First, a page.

22-yr Old Hacker from ShinyHunters Group Arrested for Hacking 60+ Organizations

A 22-year-old French citizen, Sebastian Raoult, has been sentenced to three years in prison and ordered to pay over $5 million in restitution for his role in a sprawling cybercrime ring that hacked and exploited the data of millions across the globe. 

Raoult, also known online as “Sezyo Kaizen,” was apprehended in Morocco in 2022 and extradited to the United States to face justice for his multi-layered scheme.

U.S. Attorney Sarah Vogel emphasized the gravity of Raoult’s actions, stating that he “robbed people of millions of dollars.” 

This wasn’t just a technical exploit but a calculated act of financial plunder.


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Beyond Stolen Data, Stolen Lives:

Vogel further highlighted the broader impact, noting the “unmeasurable additional losses to hundreds of millions of individuals whose data was sold to other criminals.” 

Raoult’s actions put countless people at risk of identity theft, financial fraud, and other forms of harm.

Raoult and his co-conspirators targeted businesses worldwide, including companies in Washington State. 

They infiltrated protected computer systems, pilfering confidential information and customer records. 

This stolen data was sold on notorious dark web forums, enriching the perpetrators while jeopardizing millions.

ShinyHunters: A Digital Bazaar of Stolen Identities The conspirators operated under the alias “ShinyHunters,” flaunting their ill-gotten gains by advertising the sheer volume of stolen records. This practice not only facilitated widespread identity theft but also fueled a thriving black market for personal data.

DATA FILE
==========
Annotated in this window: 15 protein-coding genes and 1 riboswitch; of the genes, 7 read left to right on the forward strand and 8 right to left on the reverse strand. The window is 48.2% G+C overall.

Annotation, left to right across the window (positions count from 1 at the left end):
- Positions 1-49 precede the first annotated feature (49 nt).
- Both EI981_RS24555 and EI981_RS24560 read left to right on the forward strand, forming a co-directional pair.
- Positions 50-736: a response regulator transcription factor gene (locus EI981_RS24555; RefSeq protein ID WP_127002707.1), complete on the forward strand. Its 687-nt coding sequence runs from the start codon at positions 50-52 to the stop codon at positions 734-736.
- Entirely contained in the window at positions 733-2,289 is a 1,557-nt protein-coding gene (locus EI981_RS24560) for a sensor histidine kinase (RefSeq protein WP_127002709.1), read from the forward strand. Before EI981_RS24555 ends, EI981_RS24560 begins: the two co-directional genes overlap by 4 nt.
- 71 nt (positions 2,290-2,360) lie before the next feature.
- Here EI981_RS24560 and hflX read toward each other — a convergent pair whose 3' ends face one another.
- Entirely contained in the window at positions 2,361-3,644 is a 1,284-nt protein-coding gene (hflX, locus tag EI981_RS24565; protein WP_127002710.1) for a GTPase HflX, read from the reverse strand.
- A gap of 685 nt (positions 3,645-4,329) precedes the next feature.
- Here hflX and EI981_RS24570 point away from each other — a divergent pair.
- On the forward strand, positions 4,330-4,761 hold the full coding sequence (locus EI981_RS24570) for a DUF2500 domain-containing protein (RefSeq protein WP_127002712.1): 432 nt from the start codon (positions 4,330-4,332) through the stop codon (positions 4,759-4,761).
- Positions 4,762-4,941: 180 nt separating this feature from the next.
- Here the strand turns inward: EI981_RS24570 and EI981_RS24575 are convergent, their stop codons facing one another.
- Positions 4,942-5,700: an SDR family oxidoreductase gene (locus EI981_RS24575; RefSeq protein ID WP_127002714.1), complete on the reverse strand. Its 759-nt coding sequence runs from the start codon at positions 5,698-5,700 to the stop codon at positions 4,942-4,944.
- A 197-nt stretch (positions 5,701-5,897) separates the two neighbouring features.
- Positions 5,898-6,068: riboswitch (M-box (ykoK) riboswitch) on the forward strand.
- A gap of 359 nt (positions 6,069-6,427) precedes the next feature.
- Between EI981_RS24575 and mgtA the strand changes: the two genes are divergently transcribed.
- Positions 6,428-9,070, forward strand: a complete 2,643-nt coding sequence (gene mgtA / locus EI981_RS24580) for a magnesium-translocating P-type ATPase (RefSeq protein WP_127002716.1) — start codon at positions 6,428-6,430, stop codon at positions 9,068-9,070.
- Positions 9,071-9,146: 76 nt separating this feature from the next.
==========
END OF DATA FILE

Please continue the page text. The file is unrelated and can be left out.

Raoult’s malicious ingenuity extended beyond brute-force attacks. 

He designed websites mimicking legitimate login pages and sent phishing emails to company employees, tricking them into divulging their credentials. 

This insidious approach granted the conspirators access to even more sensitive data and widened the scope of their criminal enterprise.

The total number of stolen customer records is estimated to be in the hundreds of millions, with financial losses exceeding $6 million. 

Raoult’s actions caused significant economic damage to victim companies and fostered a climate of fear and uncertainty for countless individuals whose personal information was compromised.

Highlighting the human cost of Raoult’s actions, Hinman wrote to the court, “Stealing and selling customer records put these hundreds of millions of individual customers at risk of identity theft and financial loss.” Raoult’s greed enriched himself and exposed millions to potential harm.

Raoult told the court, “No more hacking,” to show that he felt bad about what he did and wanted to move on. I don’t want to disappoint my family again.” 

Judge Lasnik acknowledged his remorse but cautioned Raoult’s family and friends to remain vigilant upon his return to France.

The FBI Seattle Cyber Task Force spearheaded the investigation, while Assistant U.S. Attorney Miriam R. Hinman led the prosecution. 

The Department of Justice’s Office of International Affairs and Moroccan and French authorities provided crucial assistance in bringing Raoult to justice.

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